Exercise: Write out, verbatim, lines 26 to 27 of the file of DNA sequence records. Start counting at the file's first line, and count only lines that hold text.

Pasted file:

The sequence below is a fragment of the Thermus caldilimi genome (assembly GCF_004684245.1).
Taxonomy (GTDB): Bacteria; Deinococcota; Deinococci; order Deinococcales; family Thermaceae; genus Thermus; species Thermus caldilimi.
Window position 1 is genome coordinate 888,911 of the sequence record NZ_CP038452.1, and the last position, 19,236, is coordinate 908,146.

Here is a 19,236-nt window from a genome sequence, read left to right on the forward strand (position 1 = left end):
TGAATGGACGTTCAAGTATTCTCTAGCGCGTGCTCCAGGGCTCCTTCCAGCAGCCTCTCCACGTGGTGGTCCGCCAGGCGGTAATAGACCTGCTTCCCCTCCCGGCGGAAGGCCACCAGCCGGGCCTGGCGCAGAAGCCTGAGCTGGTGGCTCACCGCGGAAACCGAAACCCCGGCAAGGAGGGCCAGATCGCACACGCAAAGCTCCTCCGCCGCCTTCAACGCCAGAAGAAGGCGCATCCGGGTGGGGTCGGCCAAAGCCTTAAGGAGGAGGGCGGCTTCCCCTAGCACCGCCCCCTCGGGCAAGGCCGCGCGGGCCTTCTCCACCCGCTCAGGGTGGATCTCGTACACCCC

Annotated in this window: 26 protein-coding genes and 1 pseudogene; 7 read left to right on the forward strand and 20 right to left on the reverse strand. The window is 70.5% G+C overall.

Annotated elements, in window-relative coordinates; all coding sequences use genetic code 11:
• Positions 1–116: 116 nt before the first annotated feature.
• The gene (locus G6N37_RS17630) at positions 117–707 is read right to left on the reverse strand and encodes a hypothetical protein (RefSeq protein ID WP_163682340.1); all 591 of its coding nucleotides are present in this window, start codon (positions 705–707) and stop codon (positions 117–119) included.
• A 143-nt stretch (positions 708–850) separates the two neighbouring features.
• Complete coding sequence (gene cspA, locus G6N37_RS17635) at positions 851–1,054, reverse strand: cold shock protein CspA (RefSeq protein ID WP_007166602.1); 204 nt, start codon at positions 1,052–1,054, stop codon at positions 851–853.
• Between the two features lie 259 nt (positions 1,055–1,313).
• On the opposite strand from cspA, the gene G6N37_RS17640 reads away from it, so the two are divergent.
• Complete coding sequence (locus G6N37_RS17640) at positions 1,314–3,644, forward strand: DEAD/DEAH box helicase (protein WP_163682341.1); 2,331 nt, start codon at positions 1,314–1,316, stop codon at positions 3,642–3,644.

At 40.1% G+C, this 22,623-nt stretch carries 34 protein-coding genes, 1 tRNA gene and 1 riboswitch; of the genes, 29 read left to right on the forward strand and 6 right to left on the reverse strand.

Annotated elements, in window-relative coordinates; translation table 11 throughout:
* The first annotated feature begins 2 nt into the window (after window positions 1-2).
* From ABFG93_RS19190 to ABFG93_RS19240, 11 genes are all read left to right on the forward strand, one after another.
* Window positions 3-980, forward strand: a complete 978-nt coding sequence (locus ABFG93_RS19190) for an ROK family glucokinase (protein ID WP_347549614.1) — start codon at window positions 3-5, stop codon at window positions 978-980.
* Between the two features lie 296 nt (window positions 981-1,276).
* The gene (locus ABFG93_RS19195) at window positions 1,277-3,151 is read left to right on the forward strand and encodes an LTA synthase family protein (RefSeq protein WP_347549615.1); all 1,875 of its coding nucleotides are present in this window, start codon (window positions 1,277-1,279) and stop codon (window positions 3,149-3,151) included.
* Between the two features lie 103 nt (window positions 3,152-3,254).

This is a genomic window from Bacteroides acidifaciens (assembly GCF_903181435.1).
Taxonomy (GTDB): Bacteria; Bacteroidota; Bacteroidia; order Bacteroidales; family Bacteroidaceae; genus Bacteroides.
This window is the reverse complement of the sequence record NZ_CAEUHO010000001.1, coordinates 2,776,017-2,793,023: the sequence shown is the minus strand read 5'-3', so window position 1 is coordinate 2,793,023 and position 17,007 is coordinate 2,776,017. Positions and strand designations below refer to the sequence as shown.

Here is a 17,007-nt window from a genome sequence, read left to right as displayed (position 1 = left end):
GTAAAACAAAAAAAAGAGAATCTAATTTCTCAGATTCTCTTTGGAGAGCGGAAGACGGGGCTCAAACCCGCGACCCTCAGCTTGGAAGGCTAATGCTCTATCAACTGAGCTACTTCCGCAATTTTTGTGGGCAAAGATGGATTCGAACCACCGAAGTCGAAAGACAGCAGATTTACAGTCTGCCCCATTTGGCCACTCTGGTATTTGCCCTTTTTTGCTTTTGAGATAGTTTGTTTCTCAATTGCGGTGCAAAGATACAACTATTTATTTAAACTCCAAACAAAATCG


Here is a 17,007-nt window from a genome sequence, read left to right as displayed (position 1 = left end):
GTAAAACAAAAAAAAGAGAATCTAATTTCTCAGATTCTCTTTGGAGAGCGGAAGACGGGGCTCAAACCCGCGACCCTCAGCTTGGAAGGCTAATGCTCTATCAACTGAGCTACTTCCGCAATTTTTGTGGGCAAAGATGGATTCGAACCACCGAAGTCGAAAGACAGCAGATTTACAGTCTGCCCCATTTGGCCACTCTGGTATTTGCCCTTTTTTGCTTTTGAGATAGTTTGTTTCTCAATTGCGGTGCAAAGATACAACTATTTATTTAAACTCCAAACAAAATCG